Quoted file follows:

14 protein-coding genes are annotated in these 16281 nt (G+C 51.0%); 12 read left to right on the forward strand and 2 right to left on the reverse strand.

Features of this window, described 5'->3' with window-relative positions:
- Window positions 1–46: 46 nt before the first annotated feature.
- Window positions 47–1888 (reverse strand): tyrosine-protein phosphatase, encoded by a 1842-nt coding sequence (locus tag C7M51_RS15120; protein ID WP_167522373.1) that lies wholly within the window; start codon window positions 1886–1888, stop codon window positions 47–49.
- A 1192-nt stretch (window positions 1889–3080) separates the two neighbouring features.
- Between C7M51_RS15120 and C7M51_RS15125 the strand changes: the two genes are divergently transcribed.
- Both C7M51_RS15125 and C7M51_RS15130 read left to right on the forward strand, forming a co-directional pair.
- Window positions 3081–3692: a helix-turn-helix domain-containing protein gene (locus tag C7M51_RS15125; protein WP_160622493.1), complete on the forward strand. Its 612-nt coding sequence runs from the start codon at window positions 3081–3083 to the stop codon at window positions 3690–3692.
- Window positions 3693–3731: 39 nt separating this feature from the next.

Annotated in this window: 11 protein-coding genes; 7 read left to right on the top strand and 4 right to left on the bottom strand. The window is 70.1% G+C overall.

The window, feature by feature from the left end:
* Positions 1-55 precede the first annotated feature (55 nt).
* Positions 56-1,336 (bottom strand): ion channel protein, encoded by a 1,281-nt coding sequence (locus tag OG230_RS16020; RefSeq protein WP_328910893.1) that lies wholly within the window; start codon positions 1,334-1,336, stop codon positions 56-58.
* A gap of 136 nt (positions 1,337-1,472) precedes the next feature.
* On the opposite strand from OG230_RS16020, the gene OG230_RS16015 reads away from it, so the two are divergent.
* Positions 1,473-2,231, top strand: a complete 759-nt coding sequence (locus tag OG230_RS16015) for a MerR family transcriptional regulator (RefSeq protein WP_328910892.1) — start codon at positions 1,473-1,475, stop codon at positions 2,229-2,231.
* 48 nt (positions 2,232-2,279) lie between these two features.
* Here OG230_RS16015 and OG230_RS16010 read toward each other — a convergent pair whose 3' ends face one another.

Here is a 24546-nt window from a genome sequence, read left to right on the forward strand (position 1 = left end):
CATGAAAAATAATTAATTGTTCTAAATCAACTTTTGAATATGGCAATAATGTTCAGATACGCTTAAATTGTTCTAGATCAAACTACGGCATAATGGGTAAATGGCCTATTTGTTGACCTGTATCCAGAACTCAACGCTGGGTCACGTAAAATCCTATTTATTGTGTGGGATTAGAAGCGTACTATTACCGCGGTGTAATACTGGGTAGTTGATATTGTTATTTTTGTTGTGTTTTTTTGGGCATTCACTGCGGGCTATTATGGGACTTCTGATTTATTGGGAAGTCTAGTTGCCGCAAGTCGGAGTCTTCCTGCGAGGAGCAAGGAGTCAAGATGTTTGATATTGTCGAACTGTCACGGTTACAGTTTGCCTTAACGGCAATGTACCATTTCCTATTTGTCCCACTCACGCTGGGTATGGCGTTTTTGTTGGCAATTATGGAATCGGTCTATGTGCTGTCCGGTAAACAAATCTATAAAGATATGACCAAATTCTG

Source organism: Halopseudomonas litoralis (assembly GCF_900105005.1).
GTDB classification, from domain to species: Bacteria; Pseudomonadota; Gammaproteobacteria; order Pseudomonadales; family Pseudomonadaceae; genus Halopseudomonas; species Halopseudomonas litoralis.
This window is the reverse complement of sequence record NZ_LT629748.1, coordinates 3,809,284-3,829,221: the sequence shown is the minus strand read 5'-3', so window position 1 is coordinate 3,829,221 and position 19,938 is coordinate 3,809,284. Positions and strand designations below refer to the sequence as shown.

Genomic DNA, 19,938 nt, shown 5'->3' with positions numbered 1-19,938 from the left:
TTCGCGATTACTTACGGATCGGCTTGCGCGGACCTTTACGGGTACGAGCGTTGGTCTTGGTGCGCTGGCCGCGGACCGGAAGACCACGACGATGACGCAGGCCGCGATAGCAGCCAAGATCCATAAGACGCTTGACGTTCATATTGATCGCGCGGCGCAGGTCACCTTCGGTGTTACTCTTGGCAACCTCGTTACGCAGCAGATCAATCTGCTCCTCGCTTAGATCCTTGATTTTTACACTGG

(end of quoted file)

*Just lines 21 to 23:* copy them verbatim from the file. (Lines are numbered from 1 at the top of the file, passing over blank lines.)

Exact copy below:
Source organism: Halopseudomonas litoralis (assembly GCF_900105005.1).
GTDB classification, from domain to species: Bacteria; Pseudomonadota; Gammaproteobacteria; order Pseudomonadales; family Pseudomonadaceae; genus Halopseudomonas; species Halopseudomonas litoralis.
This window is the reverse complement of sequence record NZ_LT629748.1, coordinates 3,809,284-3,829,221: the sequence shown is the minus strand read 5'-3', so window position 1 is coordinate 3,829,221 and position 19,938 is coordinate 3,809,284. Positions and strand designations below refer to the sequence as shown.